Needless to say, not everyone in the academy’s sometimes puritanical halls appreciated Syd’s often rambunctious and, when it suited the occasion or sometimes even if it didn’t, bibulous approach to academic life and its constraints, opportunities and niceties. Tasmanian to the core and strongly influenced by James McAuley, his mentor at the University of Tasmania, Syd was actually the attractive embodiment of an academic English department style that had its roots in Melbourne rather than Adelaide – the poet, teacher, critic and intellectual, exemplified at Melbourne University by, pre-eminently, Vincent Buckley and Chris Wallace-Crabbe – a style on the wane in the 1980s and thereafter slowly strangled by governmental utilitarianism and, in the universities, philistine managerialism.

When I arrived, green and tentative, at Flinders University 46 years ago last January, Syd welcomed and looked after me, even though his PhD was due in two weeks – a note pinned to his study door read: ‘For God’s sake don’t disturb’ – and he was packing to go on study leave. It was the start of a great and profound friendship which ended only on Friday May 29. This was no ‘small death’.

Syd was, among much else, an unassuming, impressively knowledgeable Shakespearian scholar. Hamlet was his favourite among the tragedies, and Hamlet’s farewell memory of his father, with its heart rending restraint and elegant simplicity, is as close as I can come to an adequate last salute: ‘He was a man. Take him for all in all/ I shall not look upon his like again.’


Brian MatthewsBrian Matthews is honorary professor of English at Flinders University and an award winning columnist and biographer.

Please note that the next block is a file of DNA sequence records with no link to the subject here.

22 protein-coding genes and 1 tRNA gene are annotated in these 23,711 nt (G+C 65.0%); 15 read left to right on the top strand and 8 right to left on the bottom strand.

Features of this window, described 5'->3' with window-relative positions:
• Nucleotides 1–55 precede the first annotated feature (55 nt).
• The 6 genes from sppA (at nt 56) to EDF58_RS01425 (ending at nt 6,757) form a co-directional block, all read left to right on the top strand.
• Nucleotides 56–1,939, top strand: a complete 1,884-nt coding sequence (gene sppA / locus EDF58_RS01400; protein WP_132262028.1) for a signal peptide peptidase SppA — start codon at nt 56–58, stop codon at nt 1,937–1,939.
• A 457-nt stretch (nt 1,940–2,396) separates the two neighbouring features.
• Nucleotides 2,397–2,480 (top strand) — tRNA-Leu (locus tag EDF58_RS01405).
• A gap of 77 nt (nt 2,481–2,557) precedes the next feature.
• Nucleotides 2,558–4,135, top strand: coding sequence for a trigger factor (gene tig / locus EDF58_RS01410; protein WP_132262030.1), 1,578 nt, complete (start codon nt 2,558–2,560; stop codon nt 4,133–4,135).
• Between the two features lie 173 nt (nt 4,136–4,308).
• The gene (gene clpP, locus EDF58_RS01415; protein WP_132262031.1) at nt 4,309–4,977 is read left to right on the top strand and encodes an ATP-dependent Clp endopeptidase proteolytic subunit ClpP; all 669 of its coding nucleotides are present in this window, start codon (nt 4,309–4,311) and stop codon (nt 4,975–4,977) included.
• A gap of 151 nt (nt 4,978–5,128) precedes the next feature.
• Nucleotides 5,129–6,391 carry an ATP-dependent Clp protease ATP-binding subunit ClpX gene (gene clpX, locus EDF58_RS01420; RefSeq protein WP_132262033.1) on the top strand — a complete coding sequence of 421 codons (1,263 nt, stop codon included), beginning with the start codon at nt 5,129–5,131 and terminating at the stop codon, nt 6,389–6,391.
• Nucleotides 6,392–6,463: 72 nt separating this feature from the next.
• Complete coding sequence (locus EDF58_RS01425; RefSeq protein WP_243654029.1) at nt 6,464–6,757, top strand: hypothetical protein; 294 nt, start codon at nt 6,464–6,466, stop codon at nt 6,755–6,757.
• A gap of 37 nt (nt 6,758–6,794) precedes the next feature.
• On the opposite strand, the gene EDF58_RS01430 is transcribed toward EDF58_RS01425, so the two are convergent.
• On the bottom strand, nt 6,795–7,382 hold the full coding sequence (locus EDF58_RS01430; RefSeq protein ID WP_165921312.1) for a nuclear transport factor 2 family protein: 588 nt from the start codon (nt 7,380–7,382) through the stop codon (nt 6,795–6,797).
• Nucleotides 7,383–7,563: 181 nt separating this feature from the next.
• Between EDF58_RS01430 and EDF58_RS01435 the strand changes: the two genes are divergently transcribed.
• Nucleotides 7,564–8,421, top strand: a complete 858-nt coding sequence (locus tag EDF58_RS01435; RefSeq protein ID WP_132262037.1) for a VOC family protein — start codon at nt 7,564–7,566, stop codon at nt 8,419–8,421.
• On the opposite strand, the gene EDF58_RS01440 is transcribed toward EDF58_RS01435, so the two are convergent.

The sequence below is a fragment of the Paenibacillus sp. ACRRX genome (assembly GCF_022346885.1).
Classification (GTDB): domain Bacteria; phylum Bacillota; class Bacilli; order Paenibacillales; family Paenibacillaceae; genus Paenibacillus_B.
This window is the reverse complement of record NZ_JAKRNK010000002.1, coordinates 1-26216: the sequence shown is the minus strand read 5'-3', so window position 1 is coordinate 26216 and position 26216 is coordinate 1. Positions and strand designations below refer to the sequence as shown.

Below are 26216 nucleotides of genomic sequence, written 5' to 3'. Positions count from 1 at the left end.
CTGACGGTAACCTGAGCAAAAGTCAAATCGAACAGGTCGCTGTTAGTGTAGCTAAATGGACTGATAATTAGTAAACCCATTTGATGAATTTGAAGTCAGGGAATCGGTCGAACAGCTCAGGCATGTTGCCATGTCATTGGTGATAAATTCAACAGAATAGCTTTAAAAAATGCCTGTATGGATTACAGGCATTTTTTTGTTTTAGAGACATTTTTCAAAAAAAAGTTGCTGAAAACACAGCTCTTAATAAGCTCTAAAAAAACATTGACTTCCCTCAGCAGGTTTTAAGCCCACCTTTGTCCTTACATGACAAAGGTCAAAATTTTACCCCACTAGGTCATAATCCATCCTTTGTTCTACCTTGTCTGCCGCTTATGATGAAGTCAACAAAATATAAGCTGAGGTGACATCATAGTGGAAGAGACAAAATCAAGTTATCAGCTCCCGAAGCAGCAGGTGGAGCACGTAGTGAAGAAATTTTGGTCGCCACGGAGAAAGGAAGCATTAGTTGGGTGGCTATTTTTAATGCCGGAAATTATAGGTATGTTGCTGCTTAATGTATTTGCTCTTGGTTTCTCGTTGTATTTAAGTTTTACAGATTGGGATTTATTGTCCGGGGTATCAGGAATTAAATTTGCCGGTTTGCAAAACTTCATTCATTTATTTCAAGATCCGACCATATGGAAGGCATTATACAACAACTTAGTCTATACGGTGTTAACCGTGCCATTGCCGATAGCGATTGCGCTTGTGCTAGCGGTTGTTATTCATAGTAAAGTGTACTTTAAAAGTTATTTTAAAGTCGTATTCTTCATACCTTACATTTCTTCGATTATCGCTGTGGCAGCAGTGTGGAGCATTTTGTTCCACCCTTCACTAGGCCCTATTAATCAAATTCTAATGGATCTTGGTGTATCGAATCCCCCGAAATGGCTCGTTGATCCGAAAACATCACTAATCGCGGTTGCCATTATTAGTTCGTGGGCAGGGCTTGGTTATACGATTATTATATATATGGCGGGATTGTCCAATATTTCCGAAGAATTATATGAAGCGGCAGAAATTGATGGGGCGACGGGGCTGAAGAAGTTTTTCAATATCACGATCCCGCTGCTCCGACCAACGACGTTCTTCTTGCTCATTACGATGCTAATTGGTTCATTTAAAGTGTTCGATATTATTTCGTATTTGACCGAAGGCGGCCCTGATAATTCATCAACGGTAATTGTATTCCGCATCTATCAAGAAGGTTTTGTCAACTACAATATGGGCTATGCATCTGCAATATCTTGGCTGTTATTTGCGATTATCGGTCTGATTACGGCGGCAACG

Syd Harrex image from The Hindu.

Topic tags: Brian Matthews, Syd Harrex, biography, death, publishing

 

 

submit a comment

Existing comments

Thanks for this Brian. Syd was one of the first guys I met, on arrival Adelaide 1975. Sadly missed.
Barry | 09 January 2016


Similar Articles

Two goats, a sheep and Grexit

  • Gillian Bouras
  • 01 July 2015

In the early hours of Saturday, Prime Minister Alexis Tsipras had announced a referendum for July 5. Whether the average Spiro and Soula has much idea of the macroeconomic issues seems doubtful. I certainly haven’t. And there is not much time for them or me to learn. Spiro and Soula and I are naturally concerned about the supply of ready cash.

READ MORE

The rhetorical question with an answer

  • Maureen O'Brien
  • 24 June 2015

What can you do? There's comfort arising from an internal acknowledgement of the fact that, however painful it might be, there are some things beyond our control. But certain role models in our community - including anti domestic violence campaigner Rosie Batty - have demonstrated through their actions that it is possible to move beyond a seemingly all pervasive sense of resignation.

READ MORE

We've updated our privacy policy.

Click to review